The iPhone 6s marks the continued success of Apple’s strategy of targeting the high-end, high-value customers in the smartphone space. Not only has Apple continued to make inroads into more price-sensitive developing economies, but some estimates show a new worrying trend for Android device manufacturers. In some markets, up to 30 percent of iPhone 6s purchasers are former Android users. The Motley Fool reported on an earnings call earlier this year where Tim Cook confirmed that switchers were becoming a useful new trend for Apple in their iPhone 6s marketing.
“We’re seeing a higher rate of switchers [to the iPhone 6] than we’ve experienced in previous iPhone cycles.”
It is reported that this increasing trend of Android users switching to the iPhone 6s stands in stark contrast to the loyalty Apple experiences. An estimated 90 percent of users are reported to remain loyal to the iPhone. Even in the U.S. market, where Android has fared better than in other developed markets, the iPhone 6s holds greater sway over premium customers.
Users of the iPhone 6s are more likely to buy additional accessories, premium apps, and phone care plans than purchasers of low-end android devices. In many ways, the iPhone 6s is in the enviable position of skimming some of the best customers from the Android ecosystem, many of whom would have otherwise purchased the flagship smartphones available on that ecosystem from manufacturers like Samsung. Forbes noted that this switching has implications in the app ecosystem.
“The thirty percent alive of the iPhone market that has come from Android will bring with them far more revenue than the average Android user. Not only does Apple gain a larger user base, but it also gains the whales and the big spenders, leaving less money in the Android ecosystem for manufacturers and third-party application developers to chase.”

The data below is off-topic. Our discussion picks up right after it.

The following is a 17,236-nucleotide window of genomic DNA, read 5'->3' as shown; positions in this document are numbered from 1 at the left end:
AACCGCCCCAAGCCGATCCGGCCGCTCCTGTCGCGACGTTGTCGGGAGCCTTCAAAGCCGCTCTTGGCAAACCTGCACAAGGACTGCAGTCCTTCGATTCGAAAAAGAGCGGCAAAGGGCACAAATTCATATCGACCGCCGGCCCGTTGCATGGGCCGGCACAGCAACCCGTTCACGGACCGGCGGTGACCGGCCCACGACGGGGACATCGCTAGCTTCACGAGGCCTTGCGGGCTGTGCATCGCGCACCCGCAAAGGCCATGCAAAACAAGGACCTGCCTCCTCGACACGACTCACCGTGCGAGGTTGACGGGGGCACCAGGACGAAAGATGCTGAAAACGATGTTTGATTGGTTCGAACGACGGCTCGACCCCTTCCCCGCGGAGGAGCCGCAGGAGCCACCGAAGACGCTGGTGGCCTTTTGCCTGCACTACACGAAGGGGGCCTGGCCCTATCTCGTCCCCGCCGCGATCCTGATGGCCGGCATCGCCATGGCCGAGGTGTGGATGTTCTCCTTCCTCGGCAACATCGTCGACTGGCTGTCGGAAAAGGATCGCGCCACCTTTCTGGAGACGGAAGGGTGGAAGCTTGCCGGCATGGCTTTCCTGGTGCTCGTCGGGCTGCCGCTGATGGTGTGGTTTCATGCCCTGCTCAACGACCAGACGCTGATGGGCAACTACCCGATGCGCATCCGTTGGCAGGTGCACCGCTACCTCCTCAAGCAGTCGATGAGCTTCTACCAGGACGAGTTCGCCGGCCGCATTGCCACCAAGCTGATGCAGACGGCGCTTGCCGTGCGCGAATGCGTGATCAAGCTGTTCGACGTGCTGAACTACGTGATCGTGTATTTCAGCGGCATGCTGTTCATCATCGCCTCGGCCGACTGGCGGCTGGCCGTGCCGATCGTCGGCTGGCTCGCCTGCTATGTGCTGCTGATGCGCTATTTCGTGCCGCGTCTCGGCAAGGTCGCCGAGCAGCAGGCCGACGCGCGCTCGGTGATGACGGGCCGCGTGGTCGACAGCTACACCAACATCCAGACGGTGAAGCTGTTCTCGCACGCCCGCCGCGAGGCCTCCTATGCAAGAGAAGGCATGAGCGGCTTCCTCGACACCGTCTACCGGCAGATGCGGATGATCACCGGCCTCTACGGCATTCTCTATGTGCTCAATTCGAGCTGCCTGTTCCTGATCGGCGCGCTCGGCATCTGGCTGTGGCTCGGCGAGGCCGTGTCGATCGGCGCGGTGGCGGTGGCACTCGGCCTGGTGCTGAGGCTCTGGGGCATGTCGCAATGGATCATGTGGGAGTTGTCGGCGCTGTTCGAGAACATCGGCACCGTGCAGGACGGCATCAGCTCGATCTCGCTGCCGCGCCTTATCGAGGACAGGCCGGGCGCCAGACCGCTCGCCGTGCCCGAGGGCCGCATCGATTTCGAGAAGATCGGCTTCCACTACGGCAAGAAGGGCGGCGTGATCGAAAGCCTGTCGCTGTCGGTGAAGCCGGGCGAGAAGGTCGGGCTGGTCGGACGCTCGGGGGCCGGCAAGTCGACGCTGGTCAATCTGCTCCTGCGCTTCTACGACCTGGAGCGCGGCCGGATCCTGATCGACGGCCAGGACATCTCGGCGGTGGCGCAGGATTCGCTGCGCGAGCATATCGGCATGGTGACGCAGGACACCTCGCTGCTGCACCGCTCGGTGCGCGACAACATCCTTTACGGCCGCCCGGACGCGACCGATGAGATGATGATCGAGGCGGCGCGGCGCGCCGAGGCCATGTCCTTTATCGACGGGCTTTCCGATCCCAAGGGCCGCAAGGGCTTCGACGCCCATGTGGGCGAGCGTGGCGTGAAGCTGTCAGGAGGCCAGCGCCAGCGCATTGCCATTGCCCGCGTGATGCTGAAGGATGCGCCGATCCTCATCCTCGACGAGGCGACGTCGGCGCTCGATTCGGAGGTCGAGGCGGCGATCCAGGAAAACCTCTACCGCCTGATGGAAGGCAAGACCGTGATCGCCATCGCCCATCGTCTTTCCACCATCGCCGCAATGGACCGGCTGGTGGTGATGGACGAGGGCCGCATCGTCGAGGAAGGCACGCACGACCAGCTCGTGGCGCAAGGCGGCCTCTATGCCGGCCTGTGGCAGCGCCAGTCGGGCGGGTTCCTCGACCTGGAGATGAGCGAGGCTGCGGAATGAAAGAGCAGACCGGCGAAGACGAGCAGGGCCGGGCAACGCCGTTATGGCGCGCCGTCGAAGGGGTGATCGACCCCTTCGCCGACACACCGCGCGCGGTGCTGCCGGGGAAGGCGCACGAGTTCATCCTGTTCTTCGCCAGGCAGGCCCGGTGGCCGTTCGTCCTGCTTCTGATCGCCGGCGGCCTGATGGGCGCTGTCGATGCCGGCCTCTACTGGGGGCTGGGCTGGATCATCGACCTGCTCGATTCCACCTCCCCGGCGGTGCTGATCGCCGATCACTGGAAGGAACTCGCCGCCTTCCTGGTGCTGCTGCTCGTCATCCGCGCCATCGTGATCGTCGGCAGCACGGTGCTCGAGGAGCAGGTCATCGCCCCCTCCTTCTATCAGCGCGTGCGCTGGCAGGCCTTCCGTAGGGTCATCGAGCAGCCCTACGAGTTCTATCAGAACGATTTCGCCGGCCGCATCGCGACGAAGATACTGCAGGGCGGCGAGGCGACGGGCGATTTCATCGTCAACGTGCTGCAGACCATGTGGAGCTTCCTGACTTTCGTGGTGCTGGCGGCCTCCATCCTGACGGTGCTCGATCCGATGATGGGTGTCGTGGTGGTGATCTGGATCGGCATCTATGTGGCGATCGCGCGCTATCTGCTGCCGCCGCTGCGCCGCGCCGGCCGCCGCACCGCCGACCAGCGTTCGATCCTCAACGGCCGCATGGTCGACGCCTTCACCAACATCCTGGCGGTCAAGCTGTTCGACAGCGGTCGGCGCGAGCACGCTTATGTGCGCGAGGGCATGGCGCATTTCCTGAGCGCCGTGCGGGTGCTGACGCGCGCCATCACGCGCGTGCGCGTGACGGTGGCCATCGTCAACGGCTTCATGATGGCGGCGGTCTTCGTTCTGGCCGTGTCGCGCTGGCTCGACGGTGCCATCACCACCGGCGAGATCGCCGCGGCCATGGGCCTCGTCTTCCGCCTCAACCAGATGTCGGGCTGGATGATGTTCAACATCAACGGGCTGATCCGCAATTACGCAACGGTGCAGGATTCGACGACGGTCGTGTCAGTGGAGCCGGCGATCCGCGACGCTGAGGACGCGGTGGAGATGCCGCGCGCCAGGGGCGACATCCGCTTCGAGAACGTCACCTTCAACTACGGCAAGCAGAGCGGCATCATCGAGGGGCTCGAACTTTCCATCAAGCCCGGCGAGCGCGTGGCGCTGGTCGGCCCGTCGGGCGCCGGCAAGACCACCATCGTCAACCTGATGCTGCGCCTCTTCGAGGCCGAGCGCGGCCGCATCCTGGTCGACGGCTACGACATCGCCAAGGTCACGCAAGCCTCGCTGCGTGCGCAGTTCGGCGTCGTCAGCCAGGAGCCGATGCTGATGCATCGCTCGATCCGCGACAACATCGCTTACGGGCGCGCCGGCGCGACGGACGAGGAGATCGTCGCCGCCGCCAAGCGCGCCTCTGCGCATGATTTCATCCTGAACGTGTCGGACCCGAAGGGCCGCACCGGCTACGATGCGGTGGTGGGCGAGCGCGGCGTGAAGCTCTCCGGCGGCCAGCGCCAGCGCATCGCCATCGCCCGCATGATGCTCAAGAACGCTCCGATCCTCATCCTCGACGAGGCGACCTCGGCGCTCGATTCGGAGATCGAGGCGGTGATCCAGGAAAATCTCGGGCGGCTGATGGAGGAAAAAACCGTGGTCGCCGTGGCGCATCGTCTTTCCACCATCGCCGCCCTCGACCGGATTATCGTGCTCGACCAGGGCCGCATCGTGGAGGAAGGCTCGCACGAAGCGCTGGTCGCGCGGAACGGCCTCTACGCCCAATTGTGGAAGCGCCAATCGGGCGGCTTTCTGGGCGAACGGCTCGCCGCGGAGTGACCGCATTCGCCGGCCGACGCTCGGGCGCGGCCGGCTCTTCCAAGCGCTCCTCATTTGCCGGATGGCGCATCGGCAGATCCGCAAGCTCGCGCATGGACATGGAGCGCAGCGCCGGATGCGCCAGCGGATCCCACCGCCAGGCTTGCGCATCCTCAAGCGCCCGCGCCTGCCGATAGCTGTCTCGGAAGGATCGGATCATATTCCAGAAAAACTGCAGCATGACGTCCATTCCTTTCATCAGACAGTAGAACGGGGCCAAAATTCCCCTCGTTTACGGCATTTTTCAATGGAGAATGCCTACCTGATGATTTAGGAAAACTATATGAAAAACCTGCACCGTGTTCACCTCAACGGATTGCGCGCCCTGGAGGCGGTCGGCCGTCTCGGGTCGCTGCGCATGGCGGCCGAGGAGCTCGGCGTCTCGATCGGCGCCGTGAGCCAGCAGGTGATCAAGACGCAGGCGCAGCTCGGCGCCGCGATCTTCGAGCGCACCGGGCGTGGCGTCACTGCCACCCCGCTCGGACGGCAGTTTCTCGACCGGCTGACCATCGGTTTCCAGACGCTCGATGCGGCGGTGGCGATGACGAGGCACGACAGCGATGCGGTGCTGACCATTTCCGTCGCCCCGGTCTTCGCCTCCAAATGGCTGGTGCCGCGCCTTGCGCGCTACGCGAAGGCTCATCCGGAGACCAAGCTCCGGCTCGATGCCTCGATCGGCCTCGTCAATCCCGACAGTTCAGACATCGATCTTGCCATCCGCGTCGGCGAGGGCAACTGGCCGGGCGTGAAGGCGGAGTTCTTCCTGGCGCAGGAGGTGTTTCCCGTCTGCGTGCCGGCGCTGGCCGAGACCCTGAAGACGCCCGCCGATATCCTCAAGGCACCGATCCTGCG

Reasons to develop for the iPhone 6s first are not limited, however, to the economics of the user base. It may also be more economical to develop an app for the iPhone 6s in the first place. Infinium produced a report into how long it took them to develop an iPhone 6s app when compared to one for Android. Surprisingly, the apps for iOS that power the iPhone 6s were on average about a third shorter and correspondingly took just under a third less time to produce, despite having identical functionality.
ZDNet, while commenting on the report, went on to add that the iPhone 6s benefits app makers by offering a consistent experience for all, whereas Android is a fragmented ecosystem with a whole myriad of devices running the operating system. That means it’s much quicker to get a new app tested and up and running on an iPhone 6s. Android developers, on the other hand, face testing on dozens of popular devices before they can go to market.
[Image by Apple Press Center]